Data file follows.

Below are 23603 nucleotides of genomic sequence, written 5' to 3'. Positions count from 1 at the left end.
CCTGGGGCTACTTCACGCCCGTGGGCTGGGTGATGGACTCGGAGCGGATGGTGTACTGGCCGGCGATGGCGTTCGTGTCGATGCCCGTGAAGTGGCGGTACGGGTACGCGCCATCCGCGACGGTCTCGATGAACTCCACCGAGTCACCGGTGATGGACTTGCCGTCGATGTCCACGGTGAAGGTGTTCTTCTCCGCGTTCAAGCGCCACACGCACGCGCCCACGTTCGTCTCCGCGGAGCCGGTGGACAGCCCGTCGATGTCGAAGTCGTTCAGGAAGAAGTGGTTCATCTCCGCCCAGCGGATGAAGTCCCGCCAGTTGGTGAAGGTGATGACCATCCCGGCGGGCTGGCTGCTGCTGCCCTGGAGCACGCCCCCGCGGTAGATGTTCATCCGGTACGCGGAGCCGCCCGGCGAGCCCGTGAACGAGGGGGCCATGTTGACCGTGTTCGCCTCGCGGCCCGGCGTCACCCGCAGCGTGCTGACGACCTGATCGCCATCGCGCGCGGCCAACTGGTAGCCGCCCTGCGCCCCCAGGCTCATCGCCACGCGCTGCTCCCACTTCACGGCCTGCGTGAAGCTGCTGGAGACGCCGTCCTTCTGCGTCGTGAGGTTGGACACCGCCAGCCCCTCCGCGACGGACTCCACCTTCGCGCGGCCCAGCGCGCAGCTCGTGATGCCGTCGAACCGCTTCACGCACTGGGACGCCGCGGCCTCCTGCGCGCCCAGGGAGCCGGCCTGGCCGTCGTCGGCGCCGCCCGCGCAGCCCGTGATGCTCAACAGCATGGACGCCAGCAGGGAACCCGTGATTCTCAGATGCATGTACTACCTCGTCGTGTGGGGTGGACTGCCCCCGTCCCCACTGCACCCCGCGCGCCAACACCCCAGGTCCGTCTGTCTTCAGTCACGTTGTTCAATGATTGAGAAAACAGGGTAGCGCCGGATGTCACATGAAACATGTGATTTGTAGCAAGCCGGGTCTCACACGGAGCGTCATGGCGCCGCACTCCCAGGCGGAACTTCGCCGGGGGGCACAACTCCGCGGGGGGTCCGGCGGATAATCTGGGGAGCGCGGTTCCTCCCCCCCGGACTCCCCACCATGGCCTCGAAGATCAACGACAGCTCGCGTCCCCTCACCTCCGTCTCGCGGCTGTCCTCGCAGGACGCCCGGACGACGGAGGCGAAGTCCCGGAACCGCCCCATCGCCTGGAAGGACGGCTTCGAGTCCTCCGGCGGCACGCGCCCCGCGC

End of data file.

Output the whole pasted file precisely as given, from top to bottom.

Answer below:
Below are 23603 nucleotides of genomic sequence, written 5' to 3'. Positions count from 1 at the left end.
CCTGGGGCTACTTCACGCCCGTGGGCTGGGTGATGGACTCGGAGCGGATGGTGTACTGGCCGGCGATGGCGTTCGTGTCGATGCCCGTGAAGTGGCGGTACGGGTACGCGCCATCCGCGACGGTCTCGATGAACTCCACCGAGTCACCGGTGATGGACTTGCCGTCGATGTCCACGGTGAAGGTGTTCTTCTCCGCGTTCAAGCGCCACACGCACGCGCCCACGTTCGTCTCCGCGGAGCCGGTGGACAGCCCGTCGATGTCGAAGTCGTTCAGGAAGAAGTGGTTCATCTCCGCCCAGCGGATGAAGTCCCGCCAGTTGGTGAAGGTGATGACCATCCCGGCGGGCTGGCTGCTGCTGCCCTGGAGCACGCCCCCGCGGTAGATGTTCATCCGGTACGCGGAGCCGCCCGGCGAGCCCGTGAACGAGGGGGCCATGTTGACCGTGTTCGCCTCGCGGCCCGGCGTCACCCGCAGCGTGCTGACGACCTGATCGCCATCGCGCGCGGCCAACTGGTAGCCGCCCTGCGCCCCCAGGCTCATCGCCACGCGCTGCTCCCACTTCACGGCCTGCGTGAAGCTGCTGGAGACGCCGTCCTTCTGCGTCGTGAGGTTGGACACCGCCAGCCCCTCCGCGACGGACTCCACCTTCGCGCGGCCCAGCGCGCAGCTCGTGATGCCGTCGAACCGCTTCACGCACTGGGACGCCGCGGCCTCCTGCGCGCCCAGGGAGCCGGCCTGGCCGTCGTCGGCGCCGCCCGCGCAGCCCGTGATGCTCAACAGCATGGACGCCAGCAGGGAACCCGTGATTCTCAGATGCATGTACTACCTCGTCGTGTGGGGTGGACTGCCCCCGTCCCCACTGCACCCCGCGCGCCAACACCCCAGGTCCGTCTGTCTTCAGTCACGTTGTTCAATGATTGAGAAAACAGGGTAGCGCCGGATGTCACATGAAACATGTGATTTGTAGCAAGCCGGGTCTCACACGGAGCGTCATGGCGCCGCACTCCCAGGCGGAACTTCGCCGGGGGGCACAACTCCGCGGGGGGTCCGGCGGATAATCTGGGGAGCGCGGTTCCTCCCCCCCGGACTCCCCACCATGGCCTCGAAGATCAACGACAGCTCGCGTCCCCTCACCTCCGTCTCGCGGCTGTCCTCGCAGGACGCCCGGACGACGGAGGCGAAGTCCCGGAACCGCCCCATCGCCTGGAAGGACGGCTTCGAGTCCTCCGGCGGCACGCGCCCCGCGC